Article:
Monday, March 21, 2016

Hard Water and Your Hair

Do you have hard water? The best way to find out if you have municipal water is to check your annual water report, where hardness is frequently reported. Your water treatment facility may also have water quality data online. If you cannot find hardness, give them a call and ask - but not just about hardness - ask about the pH of the water also! Why? Read on.
©Science-y Hair Blog 2016
If you use well water, find your location and hardness on this map from the United States Geological Survey (or your state or country may have its own maps) or consult a "water hardness map" for your country or region. 

Calcium and magnesium ions (an ion is a mineral with an electric charge) are the most common minerals in water. It is minerals that give water its hardness. Those minerals come from aquifers - porous stones through which water flows - or are picked up in streams and rivers.

I did some digging into a 2011 article published in the Journal of Cosmetic Science1 to find this information for you - I hope you'll be able to put it to good use.©Science-y Hair Blog 2016

Soft Water: 0-15 ppm or mg/L (1 gpg) gpg = grains per gallon
Slightly Hard: 15 or 17-60 ppm (1-3.5 gpg)
Moderately Hard:  61-120 ppm (3.5-7 gpg)
Hard water: 121-180 ppm (7-10.5 gpg)
Very Hard: >180 ppm (>10.5 gpg)

Quick summary: Hard water minerals bond to hair in the same way that conditioner does. It also finds its way beneath the surface layers. The more damaged the hair (heat, highlighting, permanent color, relaxer, permanent wave, mechanical damage in very long hair), the more minerals will bond to it, but minerals bond to little-damaged hair too. Hard water minerals can create stiffness, inflexibility, brittleness and breakage, dullness and friction in hair. For low-porosity hair, hard water can exacerbate the low porosity behavior and make hair even more intolerant of conditioners and oils.

How does hard water interact with hair?
The short story is that hard water ions have a positive charge - they are cations. Elsewhere in this blog, I refer to conditioners that bond to the hair as "cationic" because they, too have a positive charge. Hair tends to have a negative charge along cuticle edges and in damaged areas. Because positive and negative charges attract - those mineral cations from hard water can bind to your hair!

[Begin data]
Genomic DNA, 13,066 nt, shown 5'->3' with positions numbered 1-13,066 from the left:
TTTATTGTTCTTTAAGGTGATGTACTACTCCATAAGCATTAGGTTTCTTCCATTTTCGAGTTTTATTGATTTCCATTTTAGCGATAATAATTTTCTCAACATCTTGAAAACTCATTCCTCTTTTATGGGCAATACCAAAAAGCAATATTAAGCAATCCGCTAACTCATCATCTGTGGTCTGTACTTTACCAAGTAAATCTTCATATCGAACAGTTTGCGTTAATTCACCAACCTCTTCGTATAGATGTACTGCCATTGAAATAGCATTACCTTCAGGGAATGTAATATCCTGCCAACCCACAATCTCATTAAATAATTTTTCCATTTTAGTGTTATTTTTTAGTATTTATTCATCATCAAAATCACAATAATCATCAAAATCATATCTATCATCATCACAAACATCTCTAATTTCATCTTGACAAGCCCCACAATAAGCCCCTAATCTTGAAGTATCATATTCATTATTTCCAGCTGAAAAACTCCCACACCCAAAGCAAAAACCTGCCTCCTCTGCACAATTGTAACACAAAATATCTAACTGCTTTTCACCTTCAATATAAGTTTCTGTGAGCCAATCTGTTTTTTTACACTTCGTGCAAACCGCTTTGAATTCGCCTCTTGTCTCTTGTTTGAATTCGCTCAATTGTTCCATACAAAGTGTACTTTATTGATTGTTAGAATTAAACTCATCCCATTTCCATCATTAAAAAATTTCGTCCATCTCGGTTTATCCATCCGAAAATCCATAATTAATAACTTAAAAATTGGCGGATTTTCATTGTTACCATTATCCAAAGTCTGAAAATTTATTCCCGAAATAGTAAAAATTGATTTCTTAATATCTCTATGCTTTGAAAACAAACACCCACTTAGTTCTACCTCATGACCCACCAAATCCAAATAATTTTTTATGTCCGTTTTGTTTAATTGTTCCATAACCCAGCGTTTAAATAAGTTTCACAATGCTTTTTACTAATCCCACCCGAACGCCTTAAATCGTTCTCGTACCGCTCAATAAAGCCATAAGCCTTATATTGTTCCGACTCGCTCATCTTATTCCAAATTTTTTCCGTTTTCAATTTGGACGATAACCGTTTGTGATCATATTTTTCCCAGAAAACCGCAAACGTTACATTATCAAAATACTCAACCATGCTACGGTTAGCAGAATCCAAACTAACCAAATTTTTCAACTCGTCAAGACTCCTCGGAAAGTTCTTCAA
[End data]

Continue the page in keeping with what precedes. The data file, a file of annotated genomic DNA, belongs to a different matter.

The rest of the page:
Is it damaging? Possibly. Minerals that make your hair feel more stiff might reduce elasticity or at least flexibility and increase friction in your hair. Less-flexible hair is a cosmetic problem and makes hair products behave unpredictably. But friction in hair is something that can increase porosity as hairs rub against each other, breaking off cuticles and creating tangles.

Where do the mineral ions go?
They are found on the cuticles (the outside) but also in the cortex (beneath the cuticles) and in the medulla (the inner portion of hair).©Science-y Hair Blog 2016

What does "hard water build-up" feel like or look like?
That depends upon a lot of things. The pH of your water, the width of your individual hairs, the products you use in your hair, and whether or not your hair is chemically-treated (highlighted, dyed, relaxed, permanent waved). Hard water build up tends to make hair feel dry, rough, stiff or less soft (more rigid). It may cause hair to look dull and frizzy. Some hair may get a brassy or reddish discoloration or grayish. If there is a substantial amount of iron in your water, orange shades tend to appear, especially in lighter-colored hair. Some people's hair will not grow past a certain length (i.e. shoulder-length) when their water is very hard because hair may become brittle with hard water accumulation.

Limitations of this study:
This study was done with "Caucasian" hair (non-Asian, non-African) hair. We also don't know the width of the individual hairs - probably between 80 and 90 microns.©Science-y Hair Blog 2016